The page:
The tumor stroma is composed of extra-cellular matrix (ECM) proteins and a variety of cell types including fibroblasts, infiltrating immune cells, and endothelial cells [7, 8]. Fibroblasts are a major component of tumor stroma and may acquire an activated phenotype called cancer associated fibroblasts (CAFs), which specifically express markers, such as fibronectin (FN) and α-SMA [9, 10]. CAF has been demonstrated to have the ability to modulate the tumor microenvironment to promote CRC . Cytokines and inflammatory factors derived from cancer tissue can stimulate the transformation of normal fibroblasts (NFs) into CAFs . Therefore, identifying activators of CAFs in CRC may potentially help inhibit the development of CRC.
In addition, tumor start to grow only when the endothelial cells are recruited to the tumor site and form capillaries . Previous studies have demonstrated that angiogenesis could be enhanced by the WNT4/β-catenin pathway in Human umbilical cord mesenchymal stem cells . ANG2 is a crucial gene that is vital for angiogenesis and is closely related to the functions of human umbilical vein endothelial cells (HUVECs) . However, it is not clear if WNT4 can affect angiogenesis in CRC by regulating ANG2.
The Wnt/β-catenin pathway is the “canonical” Wnt pathway, which is essential for stem cell self-renewal and maintaining homeostasis of the intestinal tract . As a member of Wnt family, WNT4 may play a role in CRC through the β-catenin-dependent pathway. Therefore, it would be interesting to elucidate whether WNT4 can promote the progression of CRC via promoting epithelial-to-mesenchymal transition (EMT) of CRC cells, activating CAFs and enhancing angiogenesis through the β-catenin-dependent pathway.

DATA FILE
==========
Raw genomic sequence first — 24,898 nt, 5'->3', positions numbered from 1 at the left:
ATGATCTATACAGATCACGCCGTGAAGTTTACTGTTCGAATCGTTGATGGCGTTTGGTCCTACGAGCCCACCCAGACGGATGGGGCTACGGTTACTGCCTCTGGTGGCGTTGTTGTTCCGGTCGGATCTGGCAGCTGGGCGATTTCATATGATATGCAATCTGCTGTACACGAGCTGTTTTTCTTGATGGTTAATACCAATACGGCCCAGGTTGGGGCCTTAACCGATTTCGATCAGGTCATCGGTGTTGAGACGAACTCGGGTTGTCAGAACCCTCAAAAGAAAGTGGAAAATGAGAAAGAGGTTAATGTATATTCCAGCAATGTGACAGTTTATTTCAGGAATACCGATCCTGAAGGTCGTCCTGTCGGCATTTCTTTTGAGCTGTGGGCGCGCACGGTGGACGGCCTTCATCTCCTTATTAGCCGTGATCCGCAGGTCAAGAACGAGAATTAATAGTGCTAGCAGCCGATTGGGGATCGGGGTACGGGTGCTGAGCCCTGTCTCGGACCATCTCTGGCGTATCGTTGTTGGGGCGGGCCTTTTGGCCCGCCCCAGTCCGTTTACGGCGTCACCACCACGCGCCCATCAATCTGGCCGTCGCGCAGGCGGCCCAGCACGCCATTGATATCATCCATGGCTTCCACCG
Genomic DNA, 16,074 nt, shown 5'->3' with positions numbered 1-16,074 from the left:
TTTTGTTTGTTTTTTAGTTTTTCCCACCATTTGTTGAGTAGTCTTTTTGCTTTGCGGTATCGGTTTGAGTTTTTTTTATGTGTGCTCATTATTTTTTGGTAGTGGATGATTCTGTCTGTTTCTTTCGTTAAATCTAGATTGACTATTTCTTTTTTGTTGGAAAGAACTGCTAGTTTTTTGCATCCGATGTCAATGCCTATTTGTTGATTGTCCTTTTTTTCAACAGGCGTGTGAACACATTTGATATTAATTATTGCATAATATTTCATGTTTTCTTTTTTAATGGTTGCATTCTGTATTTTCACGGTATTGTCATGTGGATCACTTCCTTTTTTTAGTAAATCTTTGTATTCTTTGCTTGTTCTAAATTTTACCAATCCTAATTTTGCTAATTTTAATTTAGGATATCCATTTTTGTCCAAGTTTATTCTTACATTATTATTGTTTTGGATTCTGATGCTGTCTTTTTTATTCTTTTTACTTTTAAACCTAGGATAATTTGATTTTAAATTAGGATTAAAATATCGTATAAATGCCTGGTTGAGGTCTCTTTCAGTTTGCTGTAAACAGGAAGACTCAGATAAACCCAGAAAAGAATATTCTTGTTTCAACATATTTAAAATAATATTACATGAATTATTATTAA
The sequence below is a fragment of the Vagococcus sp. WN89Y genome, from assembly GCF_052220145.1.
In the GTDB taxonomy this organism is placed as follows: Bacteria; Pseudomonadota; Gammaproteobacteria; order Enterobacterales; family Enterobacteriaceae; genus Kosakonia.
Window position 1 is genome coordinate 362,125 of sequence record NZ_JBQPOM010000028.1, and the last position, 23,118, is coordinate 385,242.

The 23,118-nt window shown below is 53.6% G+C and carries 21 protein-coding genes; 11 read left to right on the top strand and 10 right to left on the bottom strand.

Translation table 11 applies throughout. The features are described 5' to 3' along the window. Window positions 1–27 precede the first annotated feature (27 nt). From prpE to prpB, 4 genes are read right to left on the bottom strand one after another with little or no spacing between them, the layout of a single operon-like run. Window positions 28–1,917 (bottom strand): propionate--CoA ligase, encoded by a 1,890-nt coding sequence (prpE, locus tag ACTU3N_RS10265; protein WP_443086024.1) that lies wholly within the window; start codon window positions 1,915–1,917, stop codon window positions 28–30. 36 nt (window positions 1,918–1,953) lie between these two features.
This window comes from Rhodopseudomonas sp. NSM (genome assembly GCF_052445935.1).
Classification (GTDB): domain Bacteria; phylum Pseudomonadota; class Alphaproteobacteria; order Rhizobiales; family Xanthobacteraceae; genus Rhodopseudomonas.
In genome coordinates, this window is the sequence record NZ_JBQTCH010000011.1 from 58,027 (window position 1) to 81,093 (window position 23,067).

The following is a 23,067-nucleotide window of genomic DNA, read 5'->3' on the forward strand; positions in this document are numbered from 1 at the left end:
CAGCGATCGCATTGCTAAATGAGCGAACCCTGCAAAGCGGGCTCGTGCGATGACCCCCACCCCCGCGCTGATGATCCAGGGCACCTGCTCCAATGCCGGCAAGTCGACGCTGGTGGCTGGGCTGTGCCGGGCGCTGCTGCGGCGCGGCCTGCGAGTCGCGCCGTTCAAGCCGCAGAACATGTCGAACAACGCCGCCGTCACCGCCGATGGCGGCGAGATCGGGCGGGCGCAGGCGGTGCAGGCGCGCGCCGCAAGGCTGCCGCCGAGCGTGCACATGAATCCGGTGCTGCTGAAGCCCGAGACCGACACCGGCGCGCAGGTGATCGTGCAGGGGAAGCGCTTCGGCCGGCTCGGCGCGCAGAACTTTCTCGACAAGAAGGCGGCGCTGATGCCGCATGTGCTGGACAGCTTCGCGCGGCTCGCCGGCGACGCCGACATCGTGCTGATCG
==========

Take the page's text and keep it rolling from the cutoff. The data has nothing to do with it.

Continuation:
In this study, we first showed that WNT4 levels were increased in the serum of CRC patients and originated from CRC tissues, and were decreased after tumor resection. Mechanistically, we explored the effect of WNT4 on the development of CRC in vitro and in vivo, we found that WNT4 promoted EMT of CRC cells, triggered the transformation of NFs into CAFs, and induced tumors angiogenesis in a β-catenin-dependent pathway.
Materials and methods
Human colorectal tissue and serum samples
The CRC tissues and paired adjacent normal tissues were collected from 24 CRC patients undergoing surgical resection (8 were used for Western blot analysis, 2 were used for the isolation of NFs and CAFs, 4 were used for tissue culture and another 10 were used for qPCR analysis). Serum samples from 40 CRC patients and 37 healthy donors were also collected at the Renmin Hospital of Wuhan University, Wuhan, China. Informed consents were signed by those patients and healthy donors before sample collection. All works were approved by the ethics review board of Renmin Hospital of Wuhan University (Wuhan, China) and carried out in compliance with the Declaration of Helsinki of the World Medical Association.
Oncomine database analysis
The Oncomine gene expression array database (www.oncomine.org) was used to assess mRNA levels of WNT4 in two CRC datasets, including Sabates-Bellver Colon (http://www.ncbi.nlm.nih.gov/geo/query/acc.cgi?acc=GSE8671) and Skrzypczak Colorectal (http://www.ncbi.nlm.nih.gov/geo/query/acc.cgi?acc=GSE20916). The Cancer Genome Atlas (TCGA; http://tcga-data.nci.nih.gov/tcga/) Colorectal and Jorissen Colorectal 3 (http://www.ncbi.nlm.nih.gov/geo/query/acc.cgi?acc=GSE14333) were applied to analyze survival rates and recurrence rates respectively. Samples with incomplete clinical information were excluded.